IT shows what can be achieved with the right strategy and talented staff.
Pupils at Glasgow's comprehensive schools have long been labelled as "underperforming", compared with pupils in other areas, but the tide appears to be turning at last. A Herald analysis of inspection reports of the last five years shows that more schools are coming out well from their inspections, exam performance has improved, attendance is up and exclusions are down. Glasgow's higher-than-average levels of deprivationare a significant factor in the performance of its schools, but this is not used as an excuse.
This is a welcome trend, made all the more impressive by the fact it is taking place in the teeth of recession. If young people living in Scotland's deprived communities are to escape a cycle of poverty and lack of opportunity, education will be their passport.
Strong leadership has contributed to this change. A visionary, energetic headteacher, who has the backing of the local authority and the trust of staff, is pivotal in changing the culture and aspirations of a school.
A move by the local authority to take action where teachers are underperforming has also helped. Better training and a willingness to move those who fall consistently short into non-teaching jobs has made a significant difference.
What's more, pupils are expected to do better, both in terms of attending school and engaging while there.
Yet the job is not done. Years of improvement will be needed before Glasgow's pupils reach the levels of attainment they deserve. Glasgow City Council has been prepared to invest in this improvement; that investment must now continue and, when conditions allow, be increased.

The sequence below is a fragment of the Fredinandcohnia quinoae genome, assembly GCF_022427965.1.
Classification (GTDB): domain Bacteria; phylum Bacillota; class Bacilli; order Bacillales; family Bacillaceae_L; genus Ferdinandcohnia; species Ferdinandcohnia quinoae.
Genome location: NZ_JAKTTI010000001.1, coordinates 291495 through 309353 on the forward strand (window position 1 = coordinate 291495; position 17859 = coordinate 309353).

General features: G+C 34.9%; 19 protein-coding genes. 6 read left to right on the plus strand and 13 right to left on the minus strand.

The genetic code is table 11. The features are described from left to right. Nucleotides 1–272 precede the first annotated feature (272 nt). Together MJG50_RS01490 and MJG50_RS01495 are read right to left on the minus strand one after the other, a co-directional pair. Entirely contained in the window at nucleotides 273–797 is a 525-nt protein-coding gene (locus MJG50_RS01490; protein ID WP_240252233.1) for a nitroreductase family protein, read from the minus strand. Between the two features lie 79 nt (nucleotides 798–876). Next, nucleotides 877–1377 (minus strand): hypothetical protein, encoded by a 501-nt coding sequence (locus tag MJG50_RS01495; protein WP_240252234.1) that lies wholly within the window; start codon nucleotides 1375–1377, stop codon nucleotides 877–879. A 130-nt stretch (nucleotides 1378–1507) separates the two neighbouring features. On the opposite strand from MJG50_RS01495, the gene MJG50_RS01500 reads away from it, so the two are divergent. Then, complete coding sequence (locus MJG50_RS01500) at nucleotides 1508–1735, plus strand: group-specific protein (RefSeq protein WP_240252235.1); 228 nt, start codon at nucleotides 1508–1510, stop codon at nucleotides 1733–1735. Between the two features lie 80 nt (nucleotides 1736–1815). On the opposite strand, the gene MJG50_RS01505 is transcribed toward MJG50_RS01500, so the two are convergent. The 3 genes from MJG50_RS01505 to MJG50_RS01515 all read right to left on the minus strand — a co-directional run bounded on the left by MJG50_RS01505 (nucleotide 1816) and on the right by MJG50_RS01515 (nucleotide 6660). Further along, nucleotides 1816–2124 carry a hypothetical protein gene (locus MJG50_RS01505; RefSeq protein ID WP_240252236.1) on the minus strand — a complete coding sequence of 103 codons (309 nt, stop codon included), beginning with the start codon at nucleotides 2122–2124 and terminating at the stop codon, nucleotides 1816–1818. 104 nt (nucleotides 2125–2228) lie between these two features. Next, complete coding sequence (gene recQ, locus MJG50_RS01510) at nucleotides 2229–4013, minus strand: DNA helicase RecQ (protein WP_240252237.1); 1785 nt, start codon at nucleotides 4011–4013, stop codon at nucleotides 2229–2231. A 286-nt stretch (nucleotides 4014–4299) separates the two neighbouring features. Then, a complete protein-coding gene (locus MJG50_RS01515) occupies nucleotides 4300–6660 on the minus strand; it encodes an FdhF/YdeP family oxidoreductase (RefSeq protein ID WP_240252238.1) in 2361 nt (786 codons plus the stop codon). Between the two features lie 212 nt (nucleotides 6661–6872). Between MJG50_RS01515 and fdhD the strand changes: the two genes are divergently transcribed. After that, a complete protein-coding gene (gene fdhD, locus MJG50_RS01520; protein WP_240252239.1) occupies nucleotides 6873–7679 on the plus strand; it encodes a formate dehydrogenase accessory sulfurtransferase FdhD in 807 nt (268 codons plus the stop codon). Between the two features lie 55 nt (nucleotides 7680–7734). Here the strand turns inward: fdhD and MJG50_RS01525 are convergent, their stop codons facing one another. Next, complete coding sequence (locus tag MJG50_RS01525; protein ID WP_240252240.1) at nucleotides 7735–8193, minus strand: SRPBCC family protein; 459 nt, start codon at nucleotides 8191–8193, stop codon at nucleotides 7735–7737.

Further measures might also be considered. Teaching in schools where pupils are dealing with a catalogue of social, health and emotional problems, is supremely challenging, but for too long this has not been reflected either in the status of teachers working in deprived communities, or perhaps in their pay. Teachers are not magicians – they cannot eliminate a child's background difficulties – but they can inspire, enthuse, nurture and support. Where they do, and open a child's eyes to the joy and the value of education, it is impossible to put a price on their achievement.
Arguably, though, we should try. Brian Boyd, emeritus professor of education at Strathclyde University, has suggested offering pay enhancements to the most gifted teachers to come to the schools where their skills could have the most dramatic effects. Many such teachers are already working in such schools, but where they are not, they are very much needed. This simple idea could help sustain the momentum of this ongoing improvement.
The much-criticised comprehensive school system has been highly successful over decades in helping give children from all backgrounds access to opportunity, but challenges remain in equalising the experience of pupils in different schools with differing levels of social deprivation. Improvement is possible, though; the key now will be to keep it going.
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